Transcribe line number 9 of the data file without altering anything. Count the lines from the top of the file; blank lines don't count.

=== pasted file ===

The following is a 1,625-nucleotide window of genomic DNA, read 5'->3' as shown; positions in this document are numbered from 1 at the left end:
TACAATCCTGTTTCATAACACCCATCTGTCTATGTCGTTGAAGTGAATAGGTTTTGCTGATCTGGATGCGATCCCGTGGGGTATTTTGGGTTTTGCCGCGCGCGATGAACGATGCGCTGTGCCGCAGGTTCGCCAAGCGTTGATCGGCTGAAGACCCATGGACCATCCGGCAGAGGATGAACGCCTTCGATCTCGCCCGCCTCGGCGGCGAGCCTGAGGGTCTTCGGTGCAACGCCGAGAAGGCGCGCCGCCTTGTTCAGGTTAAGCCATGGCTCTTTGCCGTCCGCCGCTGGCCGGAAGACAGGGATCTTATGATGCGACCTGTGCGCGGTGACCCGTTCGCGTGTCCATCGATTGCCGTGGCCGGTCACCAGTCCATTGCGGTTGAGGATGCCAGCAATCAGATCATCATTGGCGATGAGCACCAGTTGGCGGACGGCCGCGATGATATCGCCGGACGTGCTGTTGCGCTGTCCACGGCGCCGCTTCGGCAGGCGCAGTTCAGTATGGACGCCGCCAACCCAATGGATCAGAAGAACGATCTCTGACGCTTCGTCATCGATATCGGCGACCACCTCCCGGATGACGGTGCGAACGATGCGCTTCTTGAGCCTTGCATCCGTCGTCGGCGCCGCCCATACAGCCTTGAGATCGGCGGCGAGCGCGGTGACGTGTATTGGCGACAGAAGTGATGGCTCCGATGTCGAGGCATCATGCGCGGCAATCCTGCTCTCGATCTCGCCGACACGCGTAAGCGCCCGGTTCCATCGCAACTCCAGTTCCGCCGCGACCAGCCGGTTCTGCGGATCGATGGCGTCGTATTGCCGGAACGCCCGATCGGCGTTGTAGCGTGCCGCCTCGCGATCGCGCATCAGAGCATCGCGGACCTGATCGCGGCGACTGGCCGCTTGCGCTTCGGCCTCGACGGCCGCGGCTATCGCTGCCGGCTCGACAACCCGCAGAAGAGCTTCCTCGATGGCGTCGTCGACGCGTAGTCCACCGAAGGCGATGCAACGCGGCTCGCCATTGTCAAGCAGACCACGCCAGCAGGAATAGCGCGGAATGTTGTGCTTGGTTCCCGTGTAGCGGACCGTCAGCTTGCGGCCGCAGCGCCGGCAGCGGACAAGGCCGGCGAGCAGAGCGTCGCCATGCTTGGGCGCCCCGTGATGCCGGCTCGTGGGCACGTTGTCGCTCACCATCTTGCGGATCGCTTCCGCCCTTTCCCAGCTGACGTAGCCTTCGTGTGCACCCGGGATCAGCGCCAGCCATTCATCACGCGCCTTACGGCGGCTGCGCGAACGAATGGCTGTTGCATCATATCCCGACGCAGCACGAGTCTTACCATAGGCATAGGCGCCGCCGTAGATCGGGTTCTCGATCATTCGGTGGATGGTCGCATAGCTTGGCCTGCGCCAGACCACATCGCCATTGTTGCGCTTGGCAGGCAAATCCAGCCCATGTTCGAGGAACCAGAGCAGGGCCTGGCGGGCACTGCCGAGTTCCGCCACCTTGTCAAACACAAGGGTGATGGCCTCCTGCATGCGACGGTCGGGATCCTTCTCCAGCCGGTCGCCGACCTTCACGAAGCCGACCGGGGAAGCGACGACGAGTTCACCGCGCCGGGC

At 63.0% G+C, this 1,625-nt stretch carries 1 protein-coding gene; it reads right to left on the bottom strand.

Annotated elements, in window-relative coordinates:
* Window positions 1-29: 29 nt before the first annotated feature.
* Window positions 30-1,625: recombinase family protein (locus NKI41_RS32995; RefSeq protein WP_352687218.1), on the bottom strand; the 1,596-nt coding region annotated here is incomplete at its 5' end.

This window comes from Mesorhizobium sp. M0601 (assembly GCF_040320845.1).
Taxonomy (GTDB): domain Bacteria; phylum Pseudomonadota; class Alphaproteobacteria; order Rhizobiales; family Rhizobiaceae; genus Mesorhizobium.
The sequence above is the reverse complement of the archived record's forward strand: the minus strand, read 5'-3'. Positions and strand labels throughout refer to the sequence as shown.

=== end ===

The sequence above is the reverse complement of the archived record's forward strand: the minus strand, read 5'-3'. Positions and strand labels throughout refer to the sequence as shown.